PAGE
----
I’m interested. But, I don’t expect to be blown away.

JavaScript Performance in iOS 8

Vicki Murley points out on Twitter that JavaScript performance in third-party applications should get much faster in iOS 8. The new WKWebView appears to be running the same improved JavaScript engine that  Safari uses to render web pages.

Supported Devices for iOS 8 and Yosemite

Ars Technica has compiled a list of Macs that are compatible with Yosemite. Also worthy of note, is that the iPhone 4S and later are compatible with iOS 8.


Apple announced the next version of their desktop operating system at yesterday’s WWDC keynote — OS X Yosemite. The new OS will be released for free this fall and was made available to registered developers yesterday. Apple is also doing something different this year by making Yosemite available to select non-developers with their OS X Beta Program.

There’s a ton of new features in Yosemite and it looks like it’s going to be a solid release that everyone’s going to want to get their hands on. If you’re at all interested in the OS X Beta Program I suggest signing up early, it’s going to be very popular and is limited to the first million registered users.


Apple has slowly been refining the user interface of OS X since the public beta release of OS X 10.0 in 2000. And, these refinements continue today with small changes like replacing the green zoom button in the upper-left corner of windows with a fullscreen button. I switched from Windows to the Mac in late-2006 and was always confused by the zoom button, it never did what I expected it to do (switching from Windows I expected it to work like the maximize button). It was also a button that I never use, ever. The only times that I’ve used it during the nearly eight years that I’ve been using the Mac was to see what it would actually do. I’m glad they’re making this change and I expect it will be more in-line with what users have expected the zoom button to do all along.

Windows in Yosemite have also seen some changes with translucencies being used in both the title bar and sidebar which gives users a better sense of “where they are” in the operating system. This along with a new system font (I believe it to be Helvetica Neue), new icons for system applications, and an optional dark mode gives Yosemite a distinct look that sets it apart from previous OS X releases.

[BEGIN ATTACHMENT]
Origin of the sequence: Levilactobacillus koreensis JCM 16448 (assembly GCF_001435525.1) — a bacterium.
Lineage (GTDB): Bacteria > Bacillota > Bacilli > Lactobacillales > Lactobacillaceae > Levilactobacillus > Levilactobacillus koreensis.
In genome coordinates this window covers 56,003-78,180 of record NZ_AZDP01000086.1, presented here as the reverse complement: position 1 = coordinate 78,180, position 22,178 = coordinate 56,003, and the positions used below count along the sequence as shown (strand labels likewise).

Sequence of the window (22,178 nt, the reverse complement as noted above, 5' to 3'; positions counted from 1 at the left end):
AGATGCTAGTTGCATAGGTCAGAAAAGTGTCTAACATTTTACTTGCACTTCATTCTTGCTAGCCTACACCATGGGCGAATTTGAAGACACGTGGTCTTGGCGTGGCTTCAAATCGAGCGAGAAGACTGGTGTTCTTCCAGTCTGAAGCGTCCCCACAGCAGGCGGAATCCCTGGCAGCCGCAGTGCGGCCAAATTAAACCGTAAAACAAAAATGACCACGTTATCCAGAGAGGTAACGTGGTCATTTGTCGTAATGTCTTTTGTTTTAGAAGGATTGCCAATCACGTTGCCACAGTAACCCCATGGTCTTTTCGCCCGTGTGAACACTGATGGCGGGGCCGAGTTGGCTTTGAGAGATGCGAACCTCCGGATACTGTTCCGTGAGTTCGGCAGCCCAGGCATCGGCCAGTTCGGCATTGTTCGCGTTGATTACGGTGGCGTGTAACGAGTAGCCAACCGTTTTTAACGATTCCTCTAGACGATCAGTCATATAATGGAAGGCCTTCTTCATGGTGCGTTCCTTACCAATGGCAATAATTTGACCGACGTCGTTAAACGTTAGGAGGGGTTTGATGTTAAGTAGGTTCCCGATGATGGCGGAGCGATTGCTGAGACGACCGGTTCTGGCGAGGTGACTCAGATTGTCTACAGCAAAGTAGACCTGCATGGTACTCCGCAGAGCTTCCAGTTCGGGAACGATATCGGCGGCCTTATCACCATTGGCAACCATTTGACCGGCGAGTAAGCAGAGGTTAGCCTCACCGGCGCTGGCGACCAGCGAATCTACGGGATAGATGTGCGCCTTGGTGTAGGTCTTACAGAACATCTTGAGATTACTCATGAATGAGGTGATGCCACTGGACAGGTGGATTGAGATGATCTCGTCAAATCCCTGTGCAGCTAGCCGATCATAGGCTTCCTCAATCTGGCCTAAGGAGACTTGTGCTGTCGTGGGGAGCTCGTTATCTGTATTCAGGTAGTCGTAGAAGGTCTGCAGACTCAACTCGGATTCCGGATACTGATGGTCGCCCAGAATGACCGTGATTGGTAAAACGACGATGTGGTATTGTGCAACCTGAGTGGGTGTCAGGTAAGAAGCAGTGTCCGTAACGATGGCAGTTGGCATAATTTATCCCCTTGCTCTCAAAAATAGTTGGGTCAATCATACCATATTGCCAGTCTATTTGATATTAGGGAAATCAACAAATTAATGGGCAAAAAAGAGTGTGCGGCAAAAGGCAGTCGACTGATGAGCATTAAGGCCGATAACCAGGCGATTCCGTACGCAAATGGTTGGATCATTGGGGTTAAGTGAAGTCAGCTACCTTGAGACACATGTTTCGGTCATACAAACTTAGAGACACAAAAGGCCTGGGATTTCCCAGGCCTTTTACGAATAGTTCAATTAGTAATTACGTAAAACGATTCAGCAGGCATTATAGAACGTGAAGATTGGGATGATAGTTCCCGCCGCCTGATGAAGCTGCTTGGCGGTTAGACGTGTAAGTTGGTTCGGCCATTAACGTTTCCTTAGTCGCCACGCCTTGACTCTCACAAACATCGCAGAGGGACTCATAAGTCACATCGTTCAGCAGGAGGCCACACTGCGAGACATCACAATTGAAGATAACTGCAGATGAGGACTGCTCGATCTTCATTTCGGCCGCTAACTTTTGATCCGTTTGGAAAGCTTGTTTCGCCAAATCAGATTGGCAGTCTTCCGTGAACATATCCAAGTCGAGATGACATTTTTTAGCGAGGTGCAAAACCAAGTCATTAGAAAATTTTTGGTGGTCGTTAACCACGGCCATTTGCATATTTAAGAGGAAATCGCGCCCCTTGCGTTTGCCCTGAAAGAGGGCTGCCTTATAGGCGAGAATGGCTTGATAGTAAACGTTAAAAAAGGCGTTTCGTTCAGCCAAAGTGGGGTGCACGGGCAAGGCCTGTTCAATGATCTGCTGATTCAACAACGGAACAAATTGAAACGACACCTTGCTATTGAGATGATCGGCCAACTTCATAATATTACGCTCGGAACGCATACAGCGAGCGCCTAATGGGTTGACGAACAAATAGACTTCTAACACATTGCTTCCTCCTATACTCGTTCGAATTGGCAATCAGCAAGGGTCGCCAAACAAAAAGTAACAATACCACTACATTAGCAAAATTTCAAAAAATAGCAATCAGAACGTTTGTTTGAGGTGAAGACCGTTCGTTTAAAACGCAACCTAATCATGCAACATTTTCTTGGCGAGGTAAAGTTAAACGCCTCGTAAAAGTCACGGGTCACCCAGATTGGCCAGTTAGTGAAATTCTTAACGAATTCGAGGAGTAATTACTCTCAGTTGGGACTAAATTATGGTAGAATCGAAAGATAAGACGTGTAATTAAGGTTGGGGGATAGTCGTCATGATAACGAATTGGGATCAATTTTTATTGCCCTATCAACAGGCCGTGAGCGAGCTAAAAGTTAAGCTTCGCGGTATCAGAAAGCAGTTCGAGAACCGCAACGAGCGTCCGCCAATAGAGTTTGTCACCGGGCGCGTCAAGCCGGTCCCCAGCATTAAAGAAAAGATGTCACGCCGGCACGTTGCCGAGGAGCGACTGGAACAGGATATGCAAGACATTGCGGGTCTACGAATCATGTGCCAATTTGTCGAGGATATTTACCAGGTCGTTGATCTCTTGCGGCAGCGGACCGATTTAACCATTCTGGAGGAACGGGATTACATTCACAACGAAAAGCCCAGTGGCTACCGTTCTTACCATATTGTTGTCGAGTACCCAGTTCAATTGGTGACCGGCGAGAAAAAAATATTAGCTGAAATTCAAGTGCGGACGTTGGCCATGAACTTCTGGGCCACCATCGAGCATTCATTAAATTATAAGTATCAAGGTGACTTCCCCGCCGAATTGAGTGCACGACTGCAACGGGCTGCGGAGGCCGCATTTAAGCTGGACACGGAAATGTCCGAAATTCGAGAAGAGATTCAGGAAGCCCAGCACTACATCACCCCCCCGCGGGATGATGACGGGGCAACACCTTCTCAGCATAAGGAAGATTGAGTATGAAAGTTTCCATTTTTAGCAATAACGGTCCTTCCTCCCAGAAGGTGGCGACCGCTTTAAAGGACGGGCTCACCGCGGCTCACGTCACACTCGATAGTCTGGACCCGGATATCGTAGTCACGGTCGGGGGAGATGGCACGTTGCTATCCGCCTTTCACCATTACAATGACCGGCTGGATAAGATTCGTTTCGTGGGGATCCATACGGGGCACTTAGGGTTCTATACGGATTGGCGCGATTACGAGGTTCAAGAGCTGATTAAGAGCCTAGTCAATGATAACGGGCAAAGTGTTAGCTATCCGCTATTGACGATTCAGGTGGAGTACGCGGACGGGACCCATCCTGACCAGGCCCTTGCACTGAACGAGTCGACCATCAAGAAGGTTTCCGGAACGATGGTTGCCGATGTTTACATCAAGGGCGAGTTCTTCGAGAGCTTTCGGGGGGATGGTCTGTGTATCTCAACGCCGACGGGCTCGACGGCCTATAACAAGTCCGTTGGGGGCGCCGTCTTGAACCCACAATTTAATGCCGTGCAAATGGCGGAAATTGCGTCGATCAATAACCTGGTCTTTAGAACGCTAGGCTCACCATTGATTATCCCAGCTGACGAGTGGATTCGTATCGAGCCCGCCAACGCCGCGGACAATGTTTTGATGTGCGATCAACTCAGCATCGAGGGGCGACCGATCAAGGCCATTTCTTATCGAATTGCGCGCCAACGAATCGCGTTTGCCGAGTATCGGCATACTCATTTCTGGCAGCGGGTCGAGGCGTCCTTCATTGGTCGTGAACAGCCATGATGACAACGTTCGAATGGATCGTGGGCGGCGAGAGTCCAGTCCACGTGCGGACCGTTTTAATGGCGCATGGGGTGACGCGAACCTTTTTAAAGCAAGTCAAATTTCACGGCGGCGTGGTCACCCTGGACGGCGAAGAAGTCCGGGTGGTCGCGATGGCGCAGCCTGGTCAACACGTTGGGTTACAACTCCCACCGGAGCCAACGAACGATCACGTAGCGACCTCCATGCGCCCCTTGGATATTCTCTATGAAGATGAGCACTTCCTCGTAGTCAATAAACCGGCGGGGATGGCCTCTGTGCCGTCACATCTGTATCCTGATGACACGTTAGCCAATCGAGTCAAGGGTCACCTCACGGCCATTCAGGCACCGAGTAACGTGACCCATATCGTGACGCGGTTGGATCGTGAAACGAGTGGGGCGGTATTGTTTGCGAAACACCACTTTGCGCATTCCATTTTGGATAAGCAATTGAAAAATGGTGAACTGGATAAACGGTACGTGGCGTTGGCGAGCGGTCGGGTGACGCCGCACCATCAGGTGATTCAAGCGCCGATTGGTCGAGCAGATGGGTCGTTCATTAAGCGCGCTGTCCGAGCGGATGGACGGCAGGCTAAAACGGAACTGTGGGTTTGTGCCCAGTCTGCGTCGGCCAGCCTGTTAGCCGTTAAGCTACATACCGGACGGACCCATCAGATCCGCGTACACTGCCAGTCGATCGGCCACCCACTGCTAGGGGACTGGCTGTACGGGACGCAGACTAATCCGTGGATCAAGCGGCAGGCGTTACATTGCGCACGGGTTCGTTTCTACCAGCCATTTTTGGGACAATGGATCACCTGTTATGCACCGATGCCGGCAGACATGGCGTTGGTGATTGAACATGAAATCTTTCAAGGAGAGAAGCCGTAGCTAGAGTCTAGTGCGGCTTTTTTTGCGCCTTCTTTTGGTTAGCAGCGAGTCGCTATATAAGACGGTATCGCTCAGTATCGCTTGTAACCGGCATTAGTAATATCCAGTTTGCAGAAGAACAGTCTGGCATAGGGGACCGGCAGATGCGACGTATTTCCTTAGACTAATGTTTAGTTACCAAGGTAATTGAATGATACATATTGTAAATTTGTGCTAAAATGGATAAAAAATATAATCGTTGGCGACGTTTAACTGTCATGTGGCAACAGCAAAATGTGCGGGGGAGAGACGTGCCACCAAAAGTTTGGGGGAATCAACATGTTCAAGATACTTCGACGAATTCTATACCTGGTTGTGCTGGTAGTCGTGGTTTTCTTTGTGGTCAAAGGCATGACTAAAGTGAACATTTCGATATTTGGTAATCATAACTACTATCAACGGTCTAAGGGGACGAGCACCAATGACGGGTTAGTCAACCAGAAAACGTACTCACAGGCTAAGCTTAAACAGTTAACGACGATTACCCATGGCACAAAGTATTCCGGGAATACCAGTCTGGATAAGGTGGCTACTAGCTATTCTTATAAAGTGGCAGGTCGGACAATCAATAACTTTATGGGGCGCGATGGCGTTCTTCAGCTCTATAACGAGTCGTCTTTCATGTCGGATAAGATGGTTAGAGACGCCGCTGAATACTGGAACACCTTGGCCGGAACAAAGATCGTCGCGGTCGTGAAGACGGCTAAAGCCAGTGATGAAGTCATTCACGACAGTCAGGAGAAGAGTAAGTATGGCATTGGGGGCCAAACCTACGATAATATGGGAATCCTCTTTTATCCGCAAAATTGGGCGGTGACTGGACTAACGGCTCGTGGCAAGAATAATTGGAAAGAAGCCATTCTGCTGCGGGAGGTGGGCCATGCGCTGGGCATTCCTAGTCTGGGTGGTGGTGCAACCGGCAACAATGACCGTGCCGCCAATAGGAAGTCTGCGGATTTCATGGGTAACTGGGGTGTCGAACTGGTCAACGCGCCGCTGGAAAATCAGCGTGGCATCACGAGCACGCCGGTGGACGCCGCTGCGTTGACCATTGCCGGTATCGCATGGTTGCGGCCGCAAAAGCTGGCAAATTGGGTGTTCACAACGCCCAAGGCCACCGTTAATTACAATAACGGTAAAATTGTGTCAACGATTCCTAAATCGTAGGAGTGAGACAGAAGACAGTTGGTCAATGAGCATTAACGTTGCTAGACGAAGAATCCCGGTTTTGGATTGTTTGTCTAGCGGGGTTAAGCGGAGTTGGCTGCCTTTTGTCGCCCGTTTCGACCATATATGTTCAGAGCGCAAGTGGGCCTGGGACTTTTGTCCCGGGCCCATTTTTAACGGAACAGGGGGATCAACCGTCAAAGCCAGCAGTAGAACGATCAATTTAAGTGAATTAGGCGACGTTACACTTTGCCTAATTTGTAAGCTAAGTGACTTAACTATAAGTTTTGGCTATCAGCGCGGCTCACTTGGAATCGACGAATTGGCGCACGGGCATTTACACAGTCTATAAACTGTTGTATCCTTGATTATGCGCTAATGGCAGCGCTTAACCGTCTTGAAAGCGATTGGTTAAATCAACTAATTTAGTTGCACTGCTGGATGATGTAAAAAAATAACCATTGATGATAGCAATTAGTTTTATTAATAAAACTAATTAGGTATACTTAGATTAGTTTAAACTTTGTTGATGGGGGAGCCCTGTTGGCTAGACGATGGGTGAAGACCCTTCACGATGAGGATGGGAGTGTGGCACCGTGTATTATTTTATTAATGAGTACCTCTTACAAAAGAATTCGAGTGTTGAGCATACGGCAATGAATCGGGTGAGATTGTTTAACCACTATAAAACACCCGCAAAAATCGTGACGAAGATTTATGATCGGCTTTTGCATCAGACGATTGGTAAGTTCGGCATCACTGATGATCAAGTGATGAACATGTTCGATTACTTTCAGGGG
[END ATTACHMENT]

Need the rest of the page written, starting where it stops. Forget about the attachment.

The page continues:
But my favorite design change is the dock, which eschews the previous shelf design for a cleaner, flat look that uses the same translucencies that can be found in other areas of the operating system.

Notification Center

There’s some great changes in store for Notification Center which always felt like it was tossed together on OS X and not properly thought out. The addition of the Today View is huge, as Apple is positioning it as sort of an updated Dashboard with the ability for third-party applications to extend its functionality with widgets. Today View has weather, stocks, calendar events, and more built-in, but I’m excited to see what developers think of for adding functionality to Notification Center.

I could imagine a delivery status widget being added to my Today View to keep tabs on when to expect the arrival of packages. I can also imagine a site like PucaTrade (a Magic: the Gathering card trading site) developing a “send cards” widget so I can see available trades at a glance. I really see Notification Center becoming an important part of my computing experience with the ability to see all sorts of important information in a glance-able form.


It’s easy to think that many other application launchers got Sherlocked with this update to Spotlight — it clearly took some design cues from other application launchers on the market. But, it doesn’t seem to have the wide range and depth of features that other application launchers have.

Andrew and Vero of Alfred have already commented on their position in the Launcher market in regards to Apple’s new Spotlight announcements:

What you have to remember is that Spotlight’s primary objective is to search your files and a small handful of pre-determined web sources. Meanwhile, Alfred’s primary objective is to make you more productive on your Mac with exceptional and powerful features like Clipboard History, System commands, iTunes Mini Player, 1Password bookmarks, Terminal integration, fully bespoke and customisable user-created workflows and much, much more.